**Analysis of Unsymmetrical Faults:**

In the Analysis of Unsymmetrical Faults, the following assumptions will be made :

**The generated e.m.f. system is of positive sequence only.****No current flows in the network other than due to fault e. load currents are neglected.****The impedance of the fault is zero.****Phase R shall be taken as the reference phase.**

In each case of Analysis of Unsymmetrical Faults, e.m.f.s’ per phase are denoted by E_{R},E_{Y}Â and E_{B}Â and the terminal p.d. per phase by V_{R}, V_{Y} and V_{B}.

**Single Line to Ground Fault:**

Consider a 3-phase system with an earthed neutral. Let a single line-to-ground fault occur on the red phase as shown in Fig. 18.13. It is clear from this figure that :

The sequence currents in the red phase in terms of line currents shall be :

**Fault current:** First of all expression for fault current I_{R}Â will be derived. Let Z_{1},Z_{2}Â and Z_{0}Â be the positive, negative and zero sequence impedances of the generator respectively. Consider the closed loop NREN. As the sequence currents produce voltage drops due only to their respectiveÂ sequence impedances, therefore, we have,

Examination of exp. (1) shows that the equivalent circuit from which fault current may be calculated is as given in Fig. 18.14. It is clear that fault current is obtained by connecting the phase sequence impedances in series across an imaginary generator of voltage 3 E_{R}. This is a wonderful part of the method of symmetrical components and makes the analysis easy and interesting. In fact, this method permits to bring any Analysis of Unsymmetrical Faults into a simple circuit ofÂ interconnection of sequence impedances appropriate to the fault condition prevailing.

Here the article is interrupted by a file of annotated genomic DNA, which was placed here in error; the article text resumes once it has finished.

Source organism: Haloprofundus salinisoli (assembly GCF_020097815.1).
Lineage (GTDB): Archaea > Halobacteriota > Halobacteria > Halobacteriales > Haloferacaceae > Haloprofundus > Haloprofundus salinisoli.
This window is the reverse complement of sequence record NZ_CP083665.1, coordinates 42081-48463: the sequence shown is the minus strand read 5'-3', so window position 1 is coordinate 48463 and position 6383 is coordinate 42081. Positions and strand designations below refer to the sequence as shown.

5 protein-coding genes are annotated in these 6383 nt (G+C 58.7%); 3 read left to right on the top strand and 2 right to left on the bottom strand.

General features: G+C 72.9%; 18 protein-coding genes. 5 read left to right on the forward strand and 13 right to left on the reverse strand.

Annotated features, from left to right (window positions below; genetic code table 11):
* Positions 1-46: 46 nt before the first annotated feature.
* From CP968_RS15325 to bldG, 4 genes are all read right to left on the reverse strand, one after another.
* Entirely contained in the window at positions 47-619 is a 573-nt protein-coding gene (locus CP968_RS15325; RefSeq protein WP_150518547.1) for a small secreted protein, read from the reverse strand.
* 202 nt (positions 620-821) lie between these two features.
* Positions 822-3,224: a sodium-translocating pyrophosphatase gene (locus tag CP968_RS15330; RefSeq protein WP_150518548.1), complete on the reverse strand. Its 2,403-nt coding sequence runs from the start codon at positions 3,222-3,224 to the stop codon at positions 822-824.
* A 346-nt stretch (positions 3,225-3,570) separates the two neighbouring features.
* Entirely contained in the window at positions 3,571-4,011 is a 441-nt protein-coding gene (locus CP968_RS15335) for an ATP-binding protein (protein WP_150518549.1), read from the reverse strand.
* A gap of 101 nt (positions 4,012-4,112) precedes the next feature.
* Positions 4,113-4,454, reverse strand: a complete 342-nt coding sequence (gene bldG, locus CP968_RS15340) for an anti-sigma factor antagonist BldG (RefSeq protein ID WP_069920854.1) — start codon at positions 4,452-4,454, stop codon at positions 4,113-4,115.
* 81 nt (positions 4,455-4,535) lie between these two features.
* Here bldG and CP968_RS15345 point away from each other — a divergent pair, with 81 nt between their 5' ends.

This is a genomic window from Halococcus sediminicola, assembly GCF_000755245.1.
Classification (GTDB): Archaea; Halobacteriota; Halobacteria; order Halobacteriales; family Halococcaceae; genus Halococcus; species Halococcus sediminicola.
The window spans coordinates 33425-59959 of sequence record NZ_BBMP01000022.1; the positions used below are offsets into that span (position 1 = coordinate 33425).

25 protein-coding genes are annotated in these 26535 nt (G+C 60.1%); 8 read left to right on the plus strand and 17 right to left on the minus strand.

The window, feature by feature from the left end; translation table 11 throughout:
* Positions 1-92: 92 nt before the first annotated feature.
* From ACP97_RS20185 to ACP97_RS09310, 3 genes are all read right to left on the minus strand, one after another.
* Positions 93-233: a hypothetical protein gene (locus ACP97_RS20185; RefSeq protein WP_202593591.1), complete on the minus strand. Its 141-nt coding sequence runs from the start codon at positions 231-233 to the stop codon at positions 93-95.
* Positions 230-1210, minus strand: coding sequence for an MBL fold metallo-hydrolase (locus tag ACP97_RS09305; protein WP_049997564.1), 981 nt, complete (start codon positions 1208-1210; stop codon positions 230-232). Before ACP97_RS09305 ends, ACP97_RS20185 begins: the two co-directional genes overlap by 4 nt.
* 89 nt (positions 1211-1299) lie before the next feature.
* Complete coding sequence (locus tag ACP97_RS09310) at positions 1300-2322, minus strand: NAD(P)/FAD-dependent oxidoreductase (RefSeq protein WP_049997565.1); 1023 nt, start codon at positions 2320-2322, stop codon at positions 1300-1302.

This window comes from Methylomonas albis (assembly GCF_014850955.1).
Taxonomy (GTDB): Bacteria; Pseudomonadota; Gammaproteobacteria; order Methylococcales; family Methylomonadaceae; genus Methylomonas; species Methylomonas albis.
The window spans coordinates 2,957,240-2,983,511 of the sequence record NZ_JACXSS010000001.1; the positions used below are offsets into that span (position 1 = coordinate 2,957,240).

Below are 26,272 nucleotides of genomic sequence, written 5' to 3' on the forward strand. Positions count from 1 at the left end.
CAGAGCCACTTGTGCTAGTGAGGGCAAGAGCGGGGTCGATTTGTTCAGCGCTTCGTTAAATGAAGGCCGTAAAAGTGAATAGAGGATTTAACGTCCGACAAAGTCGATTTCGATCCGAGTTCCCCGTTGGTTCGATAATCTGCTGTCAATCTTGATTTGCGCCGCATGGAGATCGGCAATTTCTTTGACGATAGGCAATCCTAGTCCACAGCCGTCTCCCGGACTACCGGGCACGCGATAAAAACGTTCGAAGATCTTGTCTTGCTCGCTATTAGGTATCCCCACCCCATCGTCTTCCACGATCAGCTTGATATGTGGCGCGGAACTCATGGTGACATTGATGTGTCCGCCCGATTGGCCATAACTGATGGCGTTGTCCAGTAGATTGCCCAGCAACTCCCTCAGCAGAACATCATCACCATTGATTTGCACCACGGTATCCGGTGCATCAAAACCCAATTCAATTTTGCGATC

The assumption made in arriving at exp. (i) is that the fault impedance is zero. However, the fault impedance is Z_{e}, then expression for fault current becomes :

It may be added here that if the neutral is not grounded, then zero sequence impedance will be infinite and the fault current is zero. This is expected because now no path exists for the flow of fault current.

**Phase voltages at fault:** Now let us calculate the phase voltages at fault (i.e. voltage between each line and fault). Since the generated e.m.f. system is of positive sequence only, the sequence components of e.m.f. in R-phase are :

The sequence voltages at the fault for R-phase are :

It can be readily seen that V_{1}+V_{2}+V_{0}=0. This is expected because R-phase is shorted to ground.

The phase voltages at fault are :

For line (R-phase)-to-ground fault :

**Line to Line Fault:**

Consider a line-to-line fault between the blue (B) and yellow (Y) lines as shown in Fig. 18.15. The conditions created by this fault lead to

Again taking R-phase as the reference, we have,

Expressing in terms of sequence components of red line, we have,

**Fault current:** Examination of exp. (i) and exp (ii) reveals that sequence impedances should be connected as shown in Fig. 18.16. It is clear from the figure that :

**Phase voltages:** Since the generated e.m.f. system is of positive phase sequence only, the sequence components of e.m.f. in R-phase are :

The sequence voltages at the fault for R-phase are :

The phase voltages at fault are :

For line-to-line fault (Blue and Yellow lines) :

**Double Line to Ground Fault:**

Consider the double line-to-ground fault involving Y-B lines and earth as shown in Fig. 18.17. TheÂ conditions created by this fault lead to :

**Fault current:** Examination of exp. (i) and exp. (ii) reveals that sequence impedances should be connected as shown in Fig. 18.18. It is clear that :

**Phase Voltages:** The sequence voltages for phase R are :